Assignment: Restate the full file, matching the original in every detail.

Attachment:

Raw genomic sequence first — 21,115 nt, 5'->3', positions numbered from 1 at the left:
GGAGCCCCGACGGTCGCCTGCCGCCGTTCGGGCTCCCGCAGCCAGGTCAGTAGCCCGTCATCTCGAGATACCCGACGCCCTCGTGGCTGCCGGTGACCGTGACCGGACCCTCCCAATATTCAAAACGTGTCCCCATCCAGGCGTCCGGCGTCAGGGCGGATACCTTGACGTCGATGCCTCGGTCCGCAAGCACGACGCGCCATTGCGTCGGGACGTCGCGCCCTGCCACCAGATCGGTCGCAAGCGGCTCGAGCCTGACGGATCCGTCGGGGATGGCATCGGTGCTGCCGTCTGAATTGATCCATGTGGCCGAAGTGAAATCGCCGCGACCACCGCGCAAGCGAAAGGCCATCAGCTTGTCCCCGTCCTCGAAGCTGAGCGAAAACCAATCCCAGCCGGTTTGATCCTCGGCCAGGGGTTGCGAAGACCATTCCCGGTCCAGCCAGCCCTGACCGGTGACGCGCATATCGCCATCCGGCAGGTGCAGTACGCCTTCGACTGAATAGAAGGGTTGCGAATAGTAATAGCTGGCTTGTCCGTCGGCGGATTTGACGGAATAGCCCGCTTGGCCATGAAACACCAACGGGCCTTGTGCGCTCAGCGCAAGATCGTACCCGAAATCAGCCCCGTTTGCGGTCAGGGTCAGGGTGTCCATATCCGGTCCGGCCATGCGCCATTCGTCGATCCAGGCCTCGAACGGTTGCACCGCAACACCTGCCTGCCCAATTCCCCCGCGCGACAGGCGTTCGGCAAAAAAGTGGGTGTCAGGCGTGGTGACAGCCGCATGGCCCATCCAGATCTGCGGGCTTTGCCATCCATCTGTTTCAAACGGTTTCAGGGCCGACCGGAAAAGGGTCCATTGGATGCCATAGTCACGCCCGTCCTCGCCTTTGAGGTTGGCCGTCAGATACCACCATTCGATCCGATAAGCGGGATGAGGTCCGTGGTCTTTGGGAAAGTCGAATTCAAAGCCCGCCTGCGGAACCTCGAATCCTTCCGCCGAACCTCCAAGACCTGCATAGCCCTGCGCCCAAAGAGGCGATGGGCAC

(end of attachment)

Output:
Raw genomic sequence first — 21,115 nt, 5'->3', positions numbered from 1 at the left:
GGAGCCCCGACGGTCGCCTGCCGCCGTTCGGGCTCCCGCAGCCAGGTCAGTAGCCCGTCATCTCGAGATACCCGACGCCCTCGTGGCTGCCGGTGACCGTGACCGGACCCTCCCAATATTCAAAACGTGTCCCCATCCAGGCGTCCGGCGTCAGGGCGGATACCTTGACGTCGATGCCTCGGTCCGCAAGCACGACGCGCCATTGCGTCGGGACGTCGCGCCCTGCCACCAGATCGGTCGCAAGCGGCTCGAGCCTGACGGATCCGTCGGGGATGGCATCGGTGCTGCCGTCTGAATTGATCCATGTGGCCGAAGTGAAATCGCCGCGACCACCGCGCAAGCGAAAGGCCATCAGCTTGTCCCCGTCCTCGAAGCTGAGCGAAAACCAATCCCAGCCGGTTTGATCCTCGGCCAGGGGTTGCGAAGACCATTCCCGGTCCAGCCAGCCCTGACCGGTGACGCGCATATCGCCATCCGGCAGGTGCAGTACGCCTTCGACTGAATAGAAGGGTTGCGAATAGTAATAGCTGGCTTGTCCGTCGGCGGATTTGACGGAATAGCCCGCTTGGCCATGAAACACCAACGGGCCTTGTGCGCTCAGCGCAAGATCGTACCCGAAATCAGCCCCGTTTGCGGTCAGGGTCAGGGTGTCCATATCCGGTCCGGCCATGCGCCATTCGTCGATCCAGGCCTCGAACGGTTGCACCGCAACACCTGCCTGCCCAATTCCCCCGCGCGACAGGCGTTCGGCAAAAAAGTGGGTGTCAGGCGTGGTGACAGCCGCATGGCCCATCCAGATCTGCGGGCTTTGCCATCCATCTGTTTCAAACGGTTTCAGGGCCGACCGGAAAAGGGTCCATTGGATGCCATAGTCACGCCCGTCCTCGCCTTTGAGGTTGGCCGTCAGATACCACCATTCGATCCGATAAGCGGGATGAGGTCCGTGGTCTTTGGGAAAGTCGAATTCAAAGCCCGCCTGCGGAACCTCGAATCCTTCCGCCGAACCTCCAAGACCTGCATAGCCCTGCGCCCAAAGAGGCGATGGGCAC